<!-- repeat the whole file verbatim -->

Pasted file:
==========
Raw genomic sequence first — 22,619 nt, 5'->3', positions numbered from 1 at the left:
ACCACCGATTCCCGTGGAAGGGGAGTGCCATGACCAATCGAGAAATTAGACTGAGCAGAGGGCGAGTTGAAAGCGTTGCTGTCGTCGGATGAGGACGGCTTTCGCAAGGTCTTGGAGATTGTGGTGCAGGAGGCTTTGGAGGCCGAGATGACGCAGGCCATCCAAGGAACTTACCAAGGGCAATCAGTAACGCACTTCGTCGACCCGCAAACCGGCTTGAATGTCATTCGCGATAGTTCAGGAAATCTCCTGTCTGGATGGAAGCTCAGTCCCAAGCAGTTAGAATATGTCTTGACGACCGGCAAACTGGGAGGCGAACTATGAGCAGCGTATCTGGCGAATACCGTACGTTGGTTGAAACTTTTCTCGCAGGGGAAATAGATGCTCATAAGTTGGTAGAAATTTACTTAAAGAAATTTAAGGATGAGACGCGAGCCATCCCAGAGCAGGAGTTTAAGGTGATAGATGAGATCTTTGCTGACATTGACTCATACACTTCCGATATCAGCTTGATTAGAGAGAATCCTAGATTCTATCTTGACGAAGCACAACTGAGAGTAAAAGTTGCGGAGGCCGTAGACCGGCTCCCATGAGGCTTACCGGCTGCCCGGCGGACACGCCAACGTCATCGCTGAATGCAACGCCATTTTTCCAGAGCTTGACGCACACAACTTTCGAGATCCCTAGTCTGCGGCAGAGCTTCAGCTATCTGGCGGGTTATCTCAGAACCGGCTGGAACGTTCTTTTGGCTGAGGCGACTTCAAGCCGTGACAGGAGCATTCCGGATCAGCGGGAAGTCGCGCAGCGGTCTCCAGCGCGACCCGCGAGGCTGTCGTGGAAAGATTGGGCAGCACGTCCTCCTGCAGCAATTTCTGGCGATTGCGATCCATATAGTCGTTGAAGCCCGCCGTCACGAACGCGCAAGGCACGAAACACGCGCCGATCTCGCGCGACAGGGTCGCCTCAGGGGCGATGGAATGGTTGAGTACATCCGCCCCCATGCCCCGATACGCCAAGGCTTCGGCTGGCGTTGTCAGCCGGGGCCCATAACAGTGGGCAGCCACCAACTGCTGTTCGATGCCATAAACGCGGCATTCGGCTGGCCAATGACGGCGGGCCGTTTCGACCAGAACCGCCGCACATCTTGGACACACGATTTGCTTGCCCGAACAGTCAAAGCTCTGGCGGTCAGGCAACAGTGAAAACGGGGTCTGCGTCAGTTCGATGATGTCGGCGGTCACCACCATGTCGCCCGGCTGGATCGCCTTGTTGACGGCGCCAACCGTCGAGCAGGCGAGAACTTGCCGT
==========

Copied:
Raw genomic sequence first — 22,619 nt, 5'->3', positions numbered from 1 at the left:
ACCACCGATTCCCGTGGAAGGGGAGTGCCATGACCAATCGAGAAATTAGACTGAGCAGAGGGCGAGTTGAAAGCGTTGCTGTCGTCGGATGAGGACGGCTTTCGCAAGGTCTTGGAGATTGTGGTGCAGGAGGCTTTGGAGGCCGAGATGACGCAGGCCATCCAAGGAACTTACCAAGGGCAATCAGTAACGCACTTCGTCGACCCGCAAACCGGCTTGAATGTCATTCGCGATAGTTCAGGAAATCTCCTGTCTGGATGGAAGCTCAGTCCCAAGCAGTTAGAATATGTCTTGACGACCGGCAAACTGGGAGGCGAACTATGAGCAGCGTATCTGGCGAATACCGTACGTTGGTTGAAACTTTTCTCGCAGGGGAAATAGATGCTCATAAGTTGGTAGAAATTTACTTAAAGAAATTTAAGGATGAGACGCGAGCCATCCCAGAGCAGGAGTTTAAGGTGATAGATGAGATCTTTGCTGACATTGACTCATACACTTCCGATATCAGCTTGATTAGAGAGAATCCTAGATTCTATCTTGACGAAGCACAACTGAGAGTAAAAGTTGCGGAGGCCGTAGACCGGCTCCCATGAGGCTTACCGGCTGCCCGGCGGACACGCCAACGTCATCGCTGAATGCAACGCCATTTTTCCAGAGCTTGACGCACACAACTTTCGAGATCCCTAGTCTGCGGCAGAGCTTCAGCTATCTGGCGGGTTATCTCAGAACCGGCTGGAACGTTCTTTTGGCTGAGGCGACTTCAAGCCGTGACAGGAGCATTCCGGATCAGCGGGAAGTCGCGCAGCGGTCTCCAGCGCGACCCGCGAGGCTGTCGTGGAAAGATTGGGCAGCACGTCCTCCTGCAGCAATTTCTGGCGATTGCGATCCATATAGTCGTTGAAGCCCGCCGTCACGAACGCGCAAGGCACGAAACACGCGCCGATCTCGCGCGACAGGGTCGCCTCAGGGGCGATGGAATGGTTGAGTACATCCGCCCCCATGCCCCGATACGCCAAGGCTTCGGCTGGCGTTGTCAGCCGGGGCCCATAACAGTGGGCAGCCACCAACTGCTGTTCGATGCCATAAACGCGGCATTCGGCTGGCCAATGACGGCGGGCCGTTTCGACCAGAACCGCCGCACATCTTGGACACACGATTTGCTTGCCCGAACAGTCAAAGCTCTGGCGGTCAGGCAACAGTGAAAACGGGGTCTGCGTCAGTTCGATGATGTCGGCGGTCACCACCATGTCGCCCGGCTGGATCGCCTTGTTGACGGCGCCAACCGTCGAGCAGGCGAGAACTTGCCGT